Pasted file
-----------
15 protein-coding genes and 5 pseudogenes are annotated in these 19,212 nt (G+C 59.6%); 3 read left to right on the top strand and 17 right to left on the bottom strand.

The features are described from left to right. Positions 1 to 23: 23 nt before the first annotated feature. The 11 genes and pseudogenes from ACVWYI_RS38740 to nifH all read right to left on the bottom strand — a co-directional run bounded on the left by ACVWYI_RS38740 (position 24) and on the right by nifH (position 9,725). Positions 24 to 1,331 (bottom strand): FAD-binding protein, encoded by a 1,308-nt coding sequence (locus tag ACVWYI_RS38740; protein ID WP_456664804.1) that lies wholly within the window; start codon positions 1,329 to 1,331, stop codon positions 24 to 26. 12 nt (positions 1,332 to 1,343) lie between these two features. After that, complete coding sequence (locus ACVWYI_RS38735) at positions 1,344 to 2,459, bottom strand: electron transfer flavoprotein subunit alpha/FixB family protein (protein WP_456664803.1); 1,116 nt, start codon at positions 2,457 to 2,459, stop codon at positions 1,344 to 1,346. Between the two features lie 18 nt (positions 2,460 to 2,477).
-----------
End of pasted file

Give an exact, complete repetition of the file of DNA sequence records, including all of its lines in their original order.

15 protein-coding genes and 5 pseudogenes are annotated in these 19,212 nt (G+C 59.6%); 3 read left to right on the top strand and 17 right to left on the bottom strand.

The features are described from left to right. Positions 1 to 23: 23 nt before the first annotated feature. The 11 genes and pseudogenes from ACVWYI_RS38740 to nifH all read right to left on the bottom strand — a co-directional run bounded on the left by ACVWYI_RS38740 (position 24) and on the right by nifH (position 9,725). Positions 24 to 1,331 (bottom strand): FAD-binding protein, encoded by a 1,308-nt coding sequence (locus tag ACVWYI_RS38740; protein ID WP_456664804.1) that lies wholly within the window; start codon positions 1,329 to 1,331, stop codon positions 24 to 26. 12 nt (positions 1,332 to 1,343) lie between these two features. After that, complete coding sequence (locus ACVWYI_RS38735) at positions 1,344 to 2,459, bottom strand: electron transfer flavoprotein subunit alpha/FixB family protein (protein WP_456664803.1); 1,116 nt, start codon at positions 2,457 to 2,459, stop codon at positions 1,344 to 1,346. Between the two features lie 18 nt (positions 2,460 to 2,477).